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Why do suicide rates rise in the Spring?

May 3, 2022

Written by: Howell Shrage, MD

Suicide rates are highest during the spring and early summer months of April, May, and June. This may seem hard to believe, but statistics over the last many years bear this out.  It is a myth that the winter months lead to more suicides. In fact, December the darkest and one of the coldest months of the year has the lowest suicide rate.


Why do suicide rates rise in the Spring?

For Adults, Theories include:

A.) People who’ve struggled with depression during the winter continue to be depressed in the spring. Exposure to more daylight in the springtime increases energy and motivation which could turn someone who is passively suicidal into someone who is a danger to themselves.

B.) Depressed people are isolated during the winter months. When spring begins there is an expectation that people will spend time outdoors and socialize with friends. Missing out on this experience can worsen feelings of loneliness and disappointment and make people more likely to act on suicidal thoughts.

C.) There is an association between inflammation in the brain and mood disorders. Spring brings pollen and allergic reactions to some, and this results in an inflammatory response. It is hypothesized that inflammation may lead to depression or exacerbate the symptoms of those already experiencing depression.  



For Teenagers, the reasons are clearer. The seasonal pattern relates to school issues. In the spring, high school seniors learn about college acceptances/rejections and are making the difficult decision about which college to attend. Other high school students who have struggled with their grades may be learning they are going to summer school or be repeating an academic year. These stressful situations can worsen already existing symptoms of anxiety and depression, possibly increasing the risk of suicidal behaviors. Noticeable changes in behavior in teenagers may include irritability, isolation, and impulsivity. When parents become aware of these behavioral changes, they should speak with their children.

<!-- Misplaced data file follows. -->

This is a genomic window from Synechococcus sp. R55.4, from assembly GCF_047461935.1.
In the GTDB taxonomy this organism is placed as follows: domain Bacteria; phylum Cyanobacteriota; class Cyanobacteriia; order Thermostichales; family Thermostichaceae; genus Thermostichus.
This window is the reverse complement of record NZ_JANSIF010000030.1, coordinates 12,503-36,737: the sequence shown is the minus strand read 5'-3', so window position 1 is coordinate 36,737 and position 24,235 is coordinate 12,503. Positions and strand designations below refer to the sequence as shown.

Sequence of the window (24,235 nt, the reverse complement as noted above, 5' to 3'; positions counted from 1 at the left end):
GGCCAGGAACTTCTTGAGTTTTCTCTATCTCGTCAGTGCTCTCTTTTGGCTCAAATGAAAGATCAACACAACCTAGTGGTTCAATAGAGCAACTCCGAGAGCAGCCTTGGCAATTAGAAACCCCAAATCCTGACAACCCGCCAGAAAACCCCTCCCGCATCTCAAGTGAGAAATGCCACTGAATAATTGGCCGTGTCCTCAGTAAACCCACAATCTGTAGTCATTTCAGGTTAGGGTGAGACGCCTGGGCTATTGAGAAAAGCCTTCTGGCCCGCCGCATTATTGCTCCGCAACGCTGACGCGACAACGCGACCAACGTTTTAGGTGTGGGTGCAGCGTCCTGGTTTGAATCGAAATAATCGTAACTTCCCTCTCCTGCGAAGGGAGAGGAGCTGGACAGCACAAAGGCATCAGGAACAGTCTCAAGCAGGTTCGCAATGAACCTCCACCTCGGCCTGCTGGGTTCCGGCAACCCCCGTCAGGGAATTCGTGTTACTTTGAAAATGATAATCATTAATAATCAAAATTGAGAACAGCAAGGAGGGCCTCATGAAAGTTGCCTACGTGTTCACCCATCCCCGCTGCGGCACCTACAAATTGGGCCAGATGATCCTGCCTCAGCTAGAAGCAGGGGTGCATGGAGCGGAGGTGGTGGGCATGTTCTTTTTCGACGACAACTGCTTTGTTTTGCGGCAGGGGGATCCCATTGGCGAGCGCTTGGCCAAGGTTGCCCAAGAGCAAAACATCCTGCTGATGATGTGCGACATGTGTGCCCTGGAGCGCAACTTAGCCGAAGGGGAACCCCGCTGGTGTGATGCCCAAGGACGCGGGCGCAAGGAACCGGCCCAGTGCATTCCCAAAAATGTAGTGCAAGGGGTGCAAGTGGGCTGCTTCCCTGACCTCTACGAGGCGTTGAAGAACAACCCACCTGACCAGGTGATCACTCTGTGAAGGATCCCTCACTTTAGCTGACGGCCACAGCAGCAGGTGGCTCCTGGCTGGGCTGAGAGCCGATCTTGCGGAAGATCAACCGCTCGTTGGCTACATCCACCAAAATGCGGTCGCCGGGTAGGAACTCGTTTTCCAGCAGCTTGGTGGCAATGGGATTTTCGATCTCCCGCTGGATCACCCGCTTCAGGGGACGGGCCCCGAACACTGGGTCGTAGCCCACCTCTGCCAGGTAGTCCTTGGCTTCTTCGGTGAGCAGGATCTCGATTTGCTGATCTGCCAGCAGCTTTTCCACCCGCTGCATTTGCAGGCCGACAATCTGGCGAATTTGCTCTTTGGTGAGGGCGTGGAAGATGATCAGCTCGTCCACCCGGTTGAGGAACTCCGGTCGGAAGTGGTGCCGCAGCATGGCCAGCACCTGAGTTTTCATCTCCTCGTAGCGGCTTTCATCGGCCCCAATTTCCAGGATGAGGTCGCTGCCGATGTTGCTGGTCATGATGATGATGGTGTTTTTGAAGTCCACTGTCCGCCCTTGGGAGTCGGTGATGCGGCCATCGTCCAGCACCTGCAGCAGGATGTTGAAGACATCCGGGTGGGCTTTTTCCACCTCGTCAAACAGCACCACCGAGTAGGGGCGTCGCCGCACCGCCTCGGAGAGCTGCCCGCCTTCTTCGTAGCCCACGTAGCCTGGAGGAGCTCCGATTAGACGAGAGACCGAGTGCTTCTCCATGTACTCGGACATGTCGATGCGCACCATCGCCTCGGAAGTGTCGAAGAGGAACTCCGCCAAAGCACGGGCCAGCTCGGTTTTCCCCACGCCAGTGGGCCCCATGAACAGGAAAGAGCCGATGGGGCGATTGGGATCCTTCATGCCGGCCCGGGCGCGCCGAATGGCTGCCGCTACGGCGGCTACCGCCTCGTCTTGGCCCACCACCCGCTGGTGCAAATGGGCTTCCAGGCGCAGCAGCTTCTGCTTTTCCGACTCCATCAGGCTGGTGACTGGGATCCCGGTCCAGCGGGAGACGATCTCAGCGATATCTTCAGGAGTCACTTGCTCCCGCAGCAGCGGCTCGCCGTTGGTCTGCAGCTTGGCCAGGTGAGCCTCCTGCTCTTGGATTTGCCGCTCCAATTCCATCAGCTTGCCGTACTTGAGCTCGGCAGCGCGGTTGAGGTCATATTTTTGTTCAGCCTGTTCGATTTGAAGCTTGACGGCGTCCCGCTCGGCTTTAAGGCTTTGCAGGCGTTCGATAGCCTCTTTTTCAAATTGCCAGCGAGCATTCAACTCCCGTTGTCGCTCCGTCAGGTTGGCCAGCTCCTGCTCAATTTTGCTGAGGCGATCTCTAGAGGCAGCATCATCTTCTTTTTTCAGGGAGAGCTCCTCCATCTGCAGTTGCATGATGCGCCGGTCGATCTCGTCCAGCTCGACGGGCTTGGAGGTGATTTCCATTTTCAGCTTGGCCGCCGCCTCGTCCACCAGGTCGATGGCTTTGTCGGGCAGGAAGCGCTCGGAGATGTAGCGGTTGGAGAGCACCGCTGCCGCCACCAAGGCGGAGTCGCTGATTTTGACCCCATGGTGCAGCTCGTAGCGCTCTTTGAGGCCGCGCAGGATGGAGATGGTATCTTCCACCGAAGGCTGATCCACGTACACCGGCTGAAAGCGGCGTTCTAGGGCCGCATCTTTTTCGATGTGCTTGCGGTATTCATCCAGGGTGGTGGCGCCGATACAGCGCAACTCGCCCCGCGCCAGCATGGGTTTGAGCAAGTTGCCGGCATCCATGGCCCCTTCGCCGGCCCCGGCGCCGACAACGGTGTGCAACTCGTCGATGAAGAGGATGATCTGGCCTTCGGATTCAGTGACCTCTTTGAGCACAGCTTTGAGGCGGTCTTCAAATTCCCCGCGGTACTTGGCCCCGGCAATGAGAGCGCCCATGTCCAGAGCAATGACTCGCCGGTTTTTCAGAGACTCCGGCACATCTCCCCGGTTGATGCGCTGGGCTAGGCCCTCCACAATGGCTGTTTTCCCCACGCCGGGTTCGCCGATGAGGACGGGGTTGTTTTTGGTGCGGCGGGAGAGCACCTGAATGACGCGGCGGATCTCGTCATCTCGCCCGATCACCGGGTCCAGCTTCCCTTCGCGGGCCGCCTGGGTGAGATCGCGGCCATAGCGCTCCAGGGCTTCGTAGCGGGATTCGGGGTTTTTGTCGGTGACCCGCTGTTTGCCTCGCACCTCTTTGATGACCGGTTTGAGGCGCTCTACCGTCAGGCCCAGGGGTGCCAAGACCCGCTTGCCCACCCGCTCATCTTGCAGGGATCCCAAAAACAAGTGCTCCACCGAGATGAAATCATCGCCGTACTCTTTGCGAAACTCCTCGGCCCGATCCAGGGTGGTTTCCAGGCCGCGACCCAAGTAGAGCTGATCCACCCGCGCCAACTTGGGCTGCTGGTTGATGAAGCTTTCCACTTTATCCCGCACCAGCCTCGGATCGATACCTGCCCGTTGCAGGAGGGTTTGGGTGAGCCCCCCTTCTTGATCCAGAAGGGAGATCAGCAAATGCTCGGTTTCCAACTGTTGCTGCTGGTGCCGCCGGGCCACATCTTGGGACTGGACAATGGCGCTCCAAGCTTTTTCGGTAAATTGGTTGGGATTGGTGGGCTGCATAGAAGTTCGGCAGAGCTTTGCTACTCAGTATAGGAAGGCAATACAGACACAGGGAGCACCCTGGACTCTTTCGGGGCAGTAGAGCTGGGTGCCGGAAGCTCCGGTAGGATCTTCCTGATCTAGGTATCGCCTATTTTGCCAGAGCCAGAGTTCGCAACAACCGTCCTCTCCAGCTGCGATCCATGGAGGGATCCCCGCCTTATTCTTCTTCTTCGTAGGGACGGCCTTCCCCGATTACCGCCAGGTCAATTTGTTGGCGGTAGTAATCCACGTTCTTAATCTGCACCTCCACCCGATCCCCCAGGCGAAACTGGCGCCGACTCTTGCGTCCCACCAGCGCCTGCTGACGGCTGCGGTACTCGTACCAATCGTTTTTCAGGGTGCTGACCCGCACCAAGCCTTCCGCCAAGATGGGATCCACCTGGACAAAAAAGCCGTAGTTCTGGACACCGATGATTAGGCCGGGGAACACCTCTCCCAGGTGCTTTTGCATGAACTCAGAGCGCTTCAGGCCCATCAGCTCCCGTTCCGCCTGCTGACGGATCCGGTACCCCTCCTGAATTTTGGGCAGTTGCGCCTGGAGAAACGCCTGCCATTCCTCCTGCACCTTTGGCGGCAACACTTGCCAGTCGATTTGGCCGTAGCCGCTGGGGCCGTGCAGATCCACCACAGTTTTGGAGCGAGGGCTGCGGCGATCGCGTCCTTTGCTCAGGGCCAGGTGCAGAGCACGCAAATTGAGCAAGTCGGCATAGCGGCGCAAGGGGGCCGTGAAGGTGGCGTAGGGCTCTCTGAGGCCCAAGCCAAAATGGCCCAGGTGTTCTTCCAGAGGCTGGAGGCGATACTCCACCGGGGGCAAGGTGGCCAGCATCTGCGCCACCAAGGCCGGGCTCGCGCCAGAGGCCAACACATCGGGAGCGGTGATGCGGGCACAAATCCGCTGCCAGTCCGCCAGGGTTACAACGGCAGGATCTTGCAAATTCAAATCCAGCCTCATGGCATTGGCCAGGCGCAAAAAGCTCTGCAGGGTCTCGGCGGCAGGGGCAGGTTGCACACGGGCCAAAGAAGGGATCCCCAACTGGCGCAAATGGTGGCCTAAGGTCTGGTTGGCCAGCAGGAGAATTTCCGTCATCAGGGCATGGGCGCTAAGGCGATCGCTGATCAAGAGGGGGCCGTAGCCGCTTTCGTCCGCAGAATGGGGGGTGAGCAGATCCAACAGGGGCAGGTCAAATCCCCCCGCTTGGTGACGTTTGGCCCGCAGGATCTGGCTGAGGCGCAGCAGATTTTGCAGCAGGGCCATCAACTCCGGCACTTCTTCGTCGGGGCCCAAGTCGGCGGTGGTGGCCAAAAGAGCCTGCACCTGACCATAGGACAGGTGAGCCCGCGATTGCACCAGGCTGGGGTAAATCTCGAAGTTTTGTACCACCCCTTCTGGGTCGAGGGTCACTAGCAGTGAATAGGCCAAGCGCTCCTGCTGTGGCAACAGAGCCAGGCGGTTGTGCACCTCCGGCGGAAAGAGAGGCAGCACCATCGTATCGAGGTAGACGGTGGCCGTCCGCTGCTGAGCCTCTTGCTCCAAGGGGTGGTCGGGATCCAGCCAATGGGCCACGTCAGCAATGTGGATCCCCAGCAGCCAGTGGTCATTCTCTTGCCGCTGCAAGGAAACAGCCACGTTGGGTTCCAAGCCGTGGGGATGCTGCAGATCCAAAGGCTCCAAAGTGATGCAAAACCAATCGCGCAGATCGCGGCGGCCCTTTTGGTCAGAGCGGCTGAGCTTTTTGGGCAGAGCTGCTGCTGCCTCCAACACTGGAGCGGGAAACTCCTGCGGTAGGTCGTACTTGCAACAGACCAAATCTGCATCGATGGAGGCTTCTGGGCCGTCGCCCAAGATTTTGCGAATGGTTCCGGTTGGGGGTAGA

Warning Signs of Suicide: If you or someone you know is experiencing one or more of the following behaviors, he or she may be thinking about suicide. Don’t ignore these warning signs. Get help immediately.

  • Talking about wanting to die or to kill oneself
  • Looking for a way to kill oneself
  • Talking about feeling hopeless or having no reason to live
  • Talking about feeling trapped or in unbearable pain
  • Talking about being a burden to others
  • Increasing the use of alcohol or drugs
  • Acting anxious or agitated, behaving recklessly
  • Sleeping too little or too much
  • Withdrawing or feeling isolated
  • Showing rage or talking about seeking revenge
  • Displaying extreme mood swings  


RESOURCES FOR WELLLIFE NETWORK STAFF: WellLife Network’s Employee Assistance Program (EAP). For a private and confidential appointment with a counselor. Telephone Number: 1-888-209-7840


Resources for the general population:

24/7 National Crisis Hotlines



About the Author: Dr. Schrage is a practicing psychiatrist for some 34 years. He graduated from Downstate Medical Center and interned at the Albert Einstein College of Medicine, Montefiore Medical Center. He received his Board Certification in psychiatry in 1987 and in 1996 received certification in psychiatry. Dr. Schrage has held many academic appointments and professional positions, most notably as the Medical Director, Geriatric Partial Hospital Program, Northern Westchester Hospital; Associate Clinical Director, Community Services, Creedmoor Psychiatric Center; Coordinator, Medical Student Education in Psychiatry Coordinator, Long Island Jewish Medical Center and Director of ECT Service, Northern Westchester Hospital. Dr. Schrage has published articles appearing in the American Journal of Psychiatry and has made presentations psychiatric conferences on HIV infection and the psychiatric patient.

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